Create or Capture Value in Negotiation: Results through Relationships
Create or Capture Value in Negotiation
The Prisoner’s Dilemma
One famous game strategy in social science is the Prisoner’s Dilemma. For those not familiar with it, the Prisoner’s Dilemma has two suspects being interrogated in separate rooms. Their choices are spelled out for them: If neither suspect confesses, each gets 1 year in jail for the minor crime. If both confess, they each get eight years. If one confesses and the other doesn’t, the one who confessed gets off clean while his partner goes to jail for twelve years.
It seems that no matter what the other suspect does, confessing would be the dominant strategy in this game; you are in a better position confessing regardless of what the other suspect does. Therein lies the dilemma—the rational/dominant thing to do results in the worst outcome. Both suspects confessing would result in a sentence totaling 16 years, when they would both be better off not confessing and getting a year each.
David Lax and Jim Sebenius applied a negotiation angle to this dilemma in 1992. Let’s take not confessing as a strategy to cooperate while confessing as a strategy to defect (in the hopes that the other doesn’t confess). In negotiation, the choice to cooperate, that is to create value, would improve the overall result while choosing to defect, capture value, would result in a better result for the individual, but at the expense of the other party. This further translates into cooperating being to create value while defecting is capturing value and the question of whether you should create or capture value arises.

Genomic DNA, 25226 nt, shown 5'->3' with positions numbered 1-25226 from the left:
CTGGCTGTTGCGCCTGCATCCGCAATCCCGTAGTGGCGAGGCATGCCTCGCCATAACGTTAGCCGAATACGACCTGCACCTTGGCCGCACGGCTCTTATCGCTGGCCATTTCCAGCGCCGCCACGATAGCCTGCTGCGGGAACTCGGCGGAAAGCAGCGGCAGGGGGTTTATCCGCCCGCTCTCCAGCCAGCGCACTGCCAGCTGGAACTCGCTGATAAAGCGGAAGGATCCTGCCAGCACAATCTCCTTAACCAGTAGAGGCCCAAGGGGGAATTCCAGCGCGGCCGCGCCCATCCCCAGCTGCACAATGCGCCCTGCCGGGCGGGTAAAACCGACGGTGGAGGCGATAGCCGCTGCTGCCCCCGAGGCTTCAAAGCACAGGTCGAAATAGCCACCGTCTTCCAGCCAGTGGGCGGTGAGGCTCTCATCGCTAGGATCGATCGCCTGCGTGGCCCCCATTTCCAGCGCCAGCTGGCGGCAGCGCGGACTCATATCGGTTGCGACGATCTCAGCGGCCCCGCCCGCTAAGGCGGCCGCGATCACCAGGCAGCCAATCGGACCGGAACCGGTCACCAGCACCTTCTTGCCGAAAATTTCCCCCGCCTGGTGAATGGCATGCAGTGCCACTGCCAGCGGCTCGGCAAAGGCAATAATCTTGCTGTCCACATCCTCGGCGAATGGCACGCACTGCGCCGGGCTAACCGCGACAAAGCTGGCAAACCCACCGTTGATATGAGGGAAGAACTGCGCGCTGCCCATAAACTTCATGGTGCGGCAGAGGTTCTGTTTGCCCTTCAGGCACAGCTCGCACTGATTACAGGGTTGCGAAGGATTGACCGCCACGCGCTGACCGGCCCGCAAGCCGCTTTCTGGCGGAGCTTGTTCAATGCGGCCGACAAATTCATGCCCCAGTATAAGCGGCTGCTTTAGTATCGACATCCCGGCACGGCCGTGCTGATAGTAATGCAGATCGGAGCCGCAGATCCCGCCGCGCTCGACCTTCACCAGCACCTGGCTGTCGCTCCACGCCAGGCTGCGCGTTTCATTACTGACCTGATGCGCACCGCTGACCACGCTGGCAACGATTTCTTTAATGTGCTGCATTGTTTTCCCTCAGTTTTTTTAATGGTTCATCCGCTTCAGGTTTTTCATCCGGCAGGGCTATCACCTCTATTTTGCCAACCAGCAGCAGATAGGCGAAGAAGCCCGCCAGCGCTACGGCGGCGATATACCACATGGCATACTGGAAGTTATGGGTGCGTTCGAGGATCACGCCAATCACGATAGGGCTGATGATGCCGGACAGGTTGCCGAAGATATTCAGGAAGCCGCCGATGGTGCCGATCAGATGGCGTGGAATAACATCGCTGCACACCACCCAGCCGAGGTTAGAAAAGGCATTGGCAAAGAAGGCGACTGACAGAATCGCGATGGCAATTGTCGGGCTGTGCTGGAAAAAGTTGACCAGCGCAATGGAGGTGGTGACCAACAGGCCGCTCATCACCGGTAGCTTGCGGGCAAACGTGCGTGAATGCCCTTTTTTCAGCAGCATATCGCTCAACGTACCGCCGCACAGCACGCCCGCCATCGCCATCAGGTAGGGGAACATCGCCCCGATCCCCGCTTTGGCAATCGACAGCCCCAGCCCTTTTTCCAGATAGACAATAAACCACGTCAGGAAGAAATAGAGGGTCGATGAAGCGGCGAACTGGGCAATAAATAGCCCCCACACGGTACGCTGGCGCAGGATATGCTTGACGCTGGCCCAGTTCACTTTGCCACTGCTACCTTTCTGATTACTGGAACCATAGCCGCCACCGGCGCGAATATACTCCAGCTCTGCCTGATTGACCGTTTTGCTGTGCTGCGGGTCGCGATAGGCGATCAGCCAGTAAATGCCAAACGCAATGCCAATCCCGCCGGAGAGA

Tit-for-tat is a cooperative strategy that political scientist Robert Axelrod picked in a game strategy tournament as the winning strategy, devised by Anatol Rapoport. It addresses the trap of capturing value that in the long run leads to the worst aggregate outcome. Besides you focusing on creating value, it maximizes the chance that your negotiating counterparty would want to focus on creating value as well.
Tit-for-tat is self-explanatory: you cooperate in the initial negotiation and in the next round of negotiations, you choose to do whatever the other party had done before in an act of reciprocal altruism. When the other party chooses to create value in a negotiation, the next time there is a negotiation you would cooperate and create value as well. In the long run, cooperating wins over defecting—defecting would only give you immediate ‘wins’ but in subsequent rounds, you stand to lose more.
This approach signals your intentions to the other party through confirmation of your words through action. Knowing that the other party will cooperate as long as you cooperate will result in a negotiation strategy of cooperating for as long as possible. Defect, and the other party would defect too.
The underlying assumption here would be that this Prisoner’s Dilemma is iterative (meaning negotiations with the other party would happen time and again). The next step in creating value would then be to make your negotiations iterative.
MAKE THE NEGOTIATION ITERATIVE
An obvious answer would be to form long-term bonds with whoever you are negotiating with as this would more likely have areas where you can create value. The longer you negotiate with someone, the better your chances of creating a practice/pattern of value creation.
Another way would be to build your reputation so that word gets around that you are someone who negotiates cooperatively. This might make people more prone to negotiating with you.
Last but not least, an innovative way to turn a single negotiation into an iterative one would be to use the issues on the table to build follow-up negotiations. Instead of laying all the cards on the table at once, break them up into separate issues that can be negotiated separately. There will be too many factors to deal at once, so both parties would have to meet again to further discuss these issues and find a better win-win deal.
For further self-development, click here to see our full range of articles on professional development, negotiation, influence and persuasion.